1. This is an appeal from an order of J. P. Hitter, J. dated the 22nd of April 1959 discharging a Rule issued under Article 226 of the Constitution.
2. The facts giving rise to this appeal are shortly as follows:
On 5th April, 1948 the appellant was employed as a Junior Accountant under the Assistant Regional Controller of Procurement at a monthly pay of Rs. 60/-. On 5th July, 1949 he was promoted to the rank of an Accountant and according to the appellant the scale of pay of the appellant was on the time scale basis of Rs. 80/- per month in the scale of Rs. 80-85-5/2-120. The details of the time scale of pay are given in paragraph 4 of the petition and the appellant alleges that he got his pay on the said scale up to 31st January, 1954; but he was informed by the Assistant Director of Procurement and supply (Personnel), Food and Supply Department, by a memorandum dated 30-1-54 that the appellant would get a fixed nay of Rs. 80/- instead of his salary of Rs. 120/-. The memorandum also contained a direction that the drawing of the increment by the Accountants in the scale of pay of Rs. 80-85-5/2-120 should be stopped immediately. It is said that by reason of the said order the appellant got a much lesser amount than he was entitled to on the original time scale basis and he suffered a total loss of about Rs. 552/- between the period of 1st February 1954 and 4th July 1956 and further loss would be sustained by him in future. The appellant thereupon made several appeals and representations to the authorities concerned between 16th February 1954 and 30th June 1956 challenging the legality of the order of reduction of the pay and stoppage of further increments and also complaining about the discrimination made between the post of Accountant and the Upper Division Clerks although they were initially treated as being in the same cadre and entitled to the same time scale of pay of Rs. 80-85-5/2-120 and although in or about September 1954 and thereafter hopes had been held out of recalling the order of reduction of pay, ultimately the appellant was informed that the order would stand. Thereafter the appellant moved this Court under Article 225 of the Constitution and a Rule Nisi was issued by Sinha J. on the 31st July 1956, This Rule finally came up for hearing before J. P. Mitter J. who by his judgment delivered on the 22nd April, 1959 discharged the Rule as already stated. It is against this order that the present appeal has been preferred.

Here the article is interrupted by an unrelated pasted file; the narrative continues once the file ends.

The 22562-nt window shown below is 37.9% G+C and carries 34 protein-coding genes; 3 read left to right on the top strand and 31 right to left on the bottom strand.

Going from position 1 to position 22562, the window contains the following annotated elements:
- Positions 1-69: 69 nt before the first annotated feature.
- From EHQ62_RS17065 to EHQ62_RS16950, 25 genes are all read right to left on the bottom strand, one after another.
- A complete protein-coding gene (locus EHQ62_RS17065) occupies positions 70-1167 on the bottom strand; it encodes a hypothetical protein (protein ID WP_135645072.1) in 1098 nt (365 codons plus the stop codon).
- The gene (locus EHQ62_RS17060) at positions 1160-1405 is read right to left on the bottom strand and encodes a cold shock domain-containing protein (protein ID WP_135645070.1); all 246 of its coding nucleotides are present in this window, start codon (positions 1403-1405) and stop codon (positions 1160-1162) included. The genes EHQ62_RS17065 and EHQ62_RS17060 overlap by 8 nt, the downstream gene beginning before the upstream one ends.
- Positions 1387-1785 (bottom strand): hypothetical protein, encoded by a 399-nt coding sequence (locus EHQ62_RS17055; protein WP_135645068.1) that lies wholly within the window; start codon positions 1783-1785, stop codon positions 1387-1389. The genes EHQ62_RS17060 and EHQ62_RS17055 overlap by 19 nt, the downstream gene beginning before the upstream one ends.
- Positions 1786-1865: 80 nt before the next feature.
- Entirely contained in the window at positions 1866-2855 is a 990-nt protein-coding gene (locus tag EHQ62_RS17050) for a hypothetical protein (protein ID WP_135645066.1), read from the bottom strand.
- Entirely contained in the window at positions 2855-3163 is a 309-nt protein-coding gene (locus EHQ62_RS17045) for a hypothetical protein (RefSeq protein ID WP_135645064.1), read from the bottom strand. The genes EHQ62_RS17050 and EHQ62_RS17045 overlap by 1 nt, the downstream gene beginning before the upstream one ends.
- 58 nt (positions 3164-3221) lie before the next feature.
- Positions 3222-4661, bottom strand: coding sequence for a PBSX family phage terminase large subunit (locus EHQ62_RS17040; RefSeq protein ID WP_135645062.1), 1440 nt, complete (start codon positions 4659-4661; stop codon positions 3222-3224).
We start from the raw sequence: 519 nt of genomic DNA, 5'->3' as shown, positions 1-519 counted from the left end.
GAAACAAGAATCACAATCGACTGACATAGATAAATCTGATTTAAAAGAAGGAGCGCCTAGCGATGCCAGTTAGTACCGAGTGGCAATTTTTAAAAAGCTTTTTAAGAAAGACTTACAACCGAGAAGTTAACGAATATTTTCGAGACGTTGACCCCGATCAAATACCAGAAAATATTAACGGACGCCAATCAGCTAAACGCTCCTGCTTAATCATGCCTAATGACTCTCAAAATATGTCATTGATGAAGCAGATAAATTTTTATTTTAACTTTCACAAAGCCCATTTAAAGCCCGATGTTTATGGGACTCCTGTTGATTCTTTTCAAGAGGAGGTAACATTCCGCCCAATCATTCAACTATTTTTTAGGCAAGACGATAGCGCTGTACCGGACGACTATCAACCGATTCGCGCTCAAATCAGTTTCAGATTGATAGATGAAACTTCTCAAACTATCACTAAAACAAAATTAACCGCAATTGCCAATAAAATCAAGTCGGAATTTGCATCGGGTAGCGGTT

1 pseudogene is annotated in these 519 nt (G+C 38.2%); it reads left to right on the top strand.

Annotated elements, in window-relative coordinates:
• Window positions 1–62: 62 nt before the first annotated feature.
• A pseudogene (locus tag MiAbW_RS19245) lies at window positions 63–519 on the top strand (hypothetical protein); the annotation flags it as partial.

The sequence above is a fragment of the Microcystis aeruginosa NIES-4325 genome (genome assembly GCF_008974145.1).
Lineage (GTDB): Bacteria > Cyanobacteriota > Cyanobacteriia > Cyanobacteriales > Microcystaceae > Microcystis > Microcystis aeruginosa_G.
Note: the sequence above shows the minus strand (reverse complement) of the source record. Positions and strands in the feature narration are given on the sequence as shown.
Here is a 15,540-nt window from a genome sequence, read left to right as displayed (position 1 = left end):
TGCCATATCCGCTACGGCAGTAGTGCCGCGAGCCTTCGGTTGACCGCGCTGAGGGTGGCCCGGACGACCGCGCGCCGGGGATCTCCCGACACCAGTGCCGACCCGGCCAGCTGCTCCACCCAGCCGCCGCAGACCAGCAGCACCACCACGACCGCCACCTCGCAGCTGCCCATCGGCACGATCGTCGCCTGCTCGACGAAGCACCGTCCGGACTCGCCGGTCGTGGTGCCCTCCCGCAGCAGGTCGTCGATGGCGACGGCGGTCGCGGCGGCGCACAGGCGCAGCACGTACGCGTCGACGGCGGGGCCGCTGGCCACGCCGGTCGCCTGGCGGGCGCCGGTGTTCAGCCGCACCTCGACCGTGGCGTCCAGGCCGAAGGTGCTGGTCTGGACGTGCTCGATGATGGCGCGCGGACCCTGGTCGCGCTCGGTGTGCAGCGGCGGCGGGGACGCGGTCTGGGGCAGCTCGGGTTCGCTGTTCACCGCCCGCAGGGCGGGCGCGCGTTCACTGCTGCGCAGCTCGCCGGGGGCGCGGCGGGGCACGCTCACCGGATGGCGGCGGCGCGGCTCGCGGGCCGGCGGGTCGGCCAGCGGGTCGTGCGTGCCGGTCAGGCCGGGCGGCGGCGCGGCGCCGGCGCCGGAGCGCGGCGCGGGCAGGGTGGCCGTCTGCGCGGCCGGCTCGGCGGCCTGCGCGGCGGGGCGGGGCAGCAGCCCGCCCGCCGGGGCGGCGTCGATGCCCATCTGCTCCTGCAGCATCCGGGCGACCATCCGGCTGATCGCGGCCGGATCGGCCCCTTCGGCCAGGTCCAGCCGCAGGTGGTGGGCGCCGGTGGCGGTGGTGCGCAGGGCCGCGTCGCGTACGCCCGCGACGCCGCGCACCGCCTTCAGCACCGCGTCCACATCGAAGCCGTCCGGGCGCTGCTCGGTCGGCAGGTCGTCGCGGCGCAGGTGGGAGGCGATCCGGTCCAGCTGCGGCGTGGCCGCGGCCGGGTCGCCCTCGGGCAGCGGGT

3. In the affidavit-in-opposition which was filed in answer to the petition under Article 226 and which was affirmed by one Khagendra Bhusan Chandra, the Assistant Director of Procurement and Supply, it is stated that the Food Department which was a temporary department in which the appellant was employed was originally established on a fixed scale basis, but in 1946 by virtue of the Chief Minister's Department Establishment Memo No. 2062 dated 2-7-46 such temporary posts, which were created on a fixed pay basis, being equal to the minimum pay of a time scale were deemed to have been created on the time scale of corresponding permanent posts. As a result of this the pay of Upper Division Clerks in the Food Department which was originally created on a fixed pay of Rs. 80/- was deemed to have been created on a time scale of Rs. 80-85-5/2420 inasmuch as the fixed pay of such Clerks was equal to the minimum pay of the time scale of the permanent Upper Division posts in the district executive; but in the case of the Accountants their posts though created on a fixed pay of Rs. 80/- per month could not be deemed to be on a time scale as the pay of the Accountant was not equal to the minimum of a time (sic) of the corresponding permanent posts in the district executive. It is pointed out in the affidavit that prior to 1931 the time scale of pay of Accountants was Rs. 125-5-1/5/-but after 1931 it was Rs. 110-10/2-130-5/2-140-15/2-155; but in respect of the Upper Division Clerks the time scale prior to 1931 was Rs. 80-5-140, but after 1931 it was Rs. 80-85-5/2-120/-. It is also stated in this affidavit that it was due to some misconception on this point that increment was allowed to the appellant through a wrong interpretation of the Chief Minister's memo, but upon the mistake being discovered later on the appellant had to be informed in 1954 that his pay was fixed at Rs. 80/-and drawing of the increment in the scale of Rs. 80-85-5/2-120 should be stopped immediately. But thereafter on or about 30th June 1956 the Government of West Bengal issued a notification laying down certain rules regulating the pay of the staff. These rules were given effect to from 1st April 1956. Thereafter on 15th December 1953 the Government issued further notification in modification of the notification dated 30th June 1956 and laid down the time scale of the Accountants in the Procurement Branch in the district and Sub-Divisions beginning from Rs. 110-4-150 and the appellant was absorbed in this revised scale of Rs. 110-4-150/- with effect from 1st April 1956 and since then the appellant had been receiving the salary on the basis of the said time scale without making any grievance thereof. There is an explanation given in this affidavit as to why the word 'fixed' was not shown against the pay of the Accountant in annexure 'C' and 'C(1)' of the petition. In the affidavit-in-reply which was filed by the appellant and which was affirmed on the 3rd May 1957 the appellant has inter alia referred to certain instances to show that persons appointed originally as Accountants like him have been made Upper Division Clerks and are working as such on the time scale of pay. In this affidavit-in-reply it is also stated that the appellant never accepted the position that he was to get his pay according to the revised scale of Rs. 1104-150/- as suggested, by the respondents. His case is that he had never exercised the option of adopting this revised scale within the period laid down by the rules, but this scale was thrust upon him by the financial Adviser of the Food Department suo motu without consulting him and before the period for exercise of option had expired. Our attention Has been drawn by the learned Advocate for the appellant to the various annexures to the petition and the affidavits, but there is no document to show that the appellant had been accepting the pay in terms of the revised scale of Rs. 110-4-150/- under protest. There are also materials appearing from the affidavits to support the suggestion that the pay of the Accountant at the rate of Rs. 80/- per month could not be equated with the minimum salary of Accountants in the corresponding permanent posts and it was therefore on the basis of some misconception that the appellant was given his pay on the basis of the time seals of Rs. 80-85-5/2-120/-, but as soon as the mistake was discovered action was taken to reetify the mistake and to stop increment on the time scale basis. It is also to be noted that the respondents did not insist on the appellant refunding any excess amount that he had received due to the mistake of the Department responsible for making the payment of salary to the appellant and it was decided that the appellant would be allowed to retain the excess amount that was received by him during the period up to 31st January 1954. The learned Advocate for the appellant has drawn the attention of the Court to Article 309 of the Constitution of India which empowers the President of India and the Governor of a State to make rules regulating the recruitment and the conditions of service of persons appointed to services and posts in connection with the affairs of the Union and of the State respectively and has argued that as no such rules appear to have been framed authorising deprivation of the time scale of pay which had been originally allowed to the appellant, the action of the respondents in this respect was entirely illegal and relief should therefore be given in this application under Article 226 of the Constitution. It is true no such rule has been brought to our notice but we fail to understand why the proper authorities could not make administrative orders for the purpose of regulating the conditions of service of employees of the department under their charge. It is quite clear that the order fixing the pay of the appellant and depriving him of the benefit of the time scale which had been granted to him under a misapprehension was as a result of an administrative determination and it is difficult to see why such administrative determination or order is not binding on the appellant, Sinha J. had occasion to deal with somewhat similar matter in Civil Revision Case No. 44 of 1959 (Nilambar Banerjee v. Secretary to the Commerce and Industries Department, judgment dated 18-7-1960 (Cal)) and pointed out that the petitioners before him who were compositors employed in the West Bengal Government Press, Alipore, and in the Governor's Press, Raj Bhavan, Calcutta and challenged the legality of revision of their scale of pay, had no legal right to a revision of their scale of pay. The learned Judge made the following observations: